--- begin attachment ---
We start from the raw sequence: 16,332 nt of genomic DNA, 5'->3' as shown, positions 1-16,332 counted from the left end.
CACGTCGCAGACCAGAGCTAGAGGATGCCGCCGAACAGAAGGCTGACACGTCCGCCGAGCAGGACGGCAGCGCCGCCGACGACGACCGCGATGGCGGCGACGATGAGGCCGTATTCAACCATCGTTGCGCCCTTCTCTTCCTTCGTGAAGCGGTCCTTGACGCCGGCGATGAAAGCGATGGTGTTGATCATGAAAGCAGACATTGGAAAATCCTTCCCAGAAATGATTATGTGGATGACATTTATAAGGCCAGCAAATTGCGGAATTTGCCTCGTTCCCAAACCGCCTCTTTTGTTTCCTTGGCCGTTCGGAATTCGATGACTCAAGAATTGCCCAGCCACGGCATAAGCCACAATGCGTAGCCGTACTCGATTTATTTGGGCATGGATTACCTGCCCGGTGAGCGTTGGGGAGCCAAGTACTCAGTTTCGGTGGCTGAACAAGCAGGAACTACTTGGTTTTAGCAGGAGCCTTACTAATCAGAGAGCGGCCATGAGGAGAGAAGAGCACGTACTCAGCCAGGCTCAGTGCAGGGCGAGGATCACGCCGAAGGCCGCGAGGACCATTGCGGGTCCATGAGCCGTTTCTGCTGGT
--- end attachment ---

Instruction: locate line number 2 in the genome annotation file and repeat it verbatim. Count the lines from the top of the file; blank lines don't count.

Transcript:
CACGTCGCAGACCAGAGCTAGAGGATGCCGCCGAACAGAAGGCTGACACGTCCGCCGAGCAGGACGGCAGCGCCGCCGACGACGACCGCGATGGCGGCGACGATGAGGCCGTATTCAACCATCGTTGCGCCCTTCTCTTCCTTCGTGAAGCGGTCCTTGACGCCGGCGATGAAAGCGATGGTGTTGATCATGAAAGCAGACATTGGAAAATCCTTCCCAGAAATGATTATGTGGATGACATTTATAAGGCCAGCAAATTGCGGAATTTGCCTCGTTCCCAAACCGCCTCTTTTGTTTCCTTGGCCGTTCGGAATTCGATGACTCAAGAATTGCCCAGCCACGGCATAAGCCACAATGCGTAGCCGTACTCGATTTATTTGGGCATGGATTACCTGCCCGGTGAGCGTTGGGGAGCCAAGTACTCAGTTTCGGTGGCTGAACAAGCAGGAACTACTTGGTTTTAGCAGGAGCCTTACTAATCAGAGAGCGGCCATGAGGAGAGAAGAGCACGTACTCAGCCAGGCTCAGTGCAGGGCGAGGATCACGCCGAAGGCCGCGAGGACCATTGCGGGTCCATGAGCCGTTTCTGCTGGT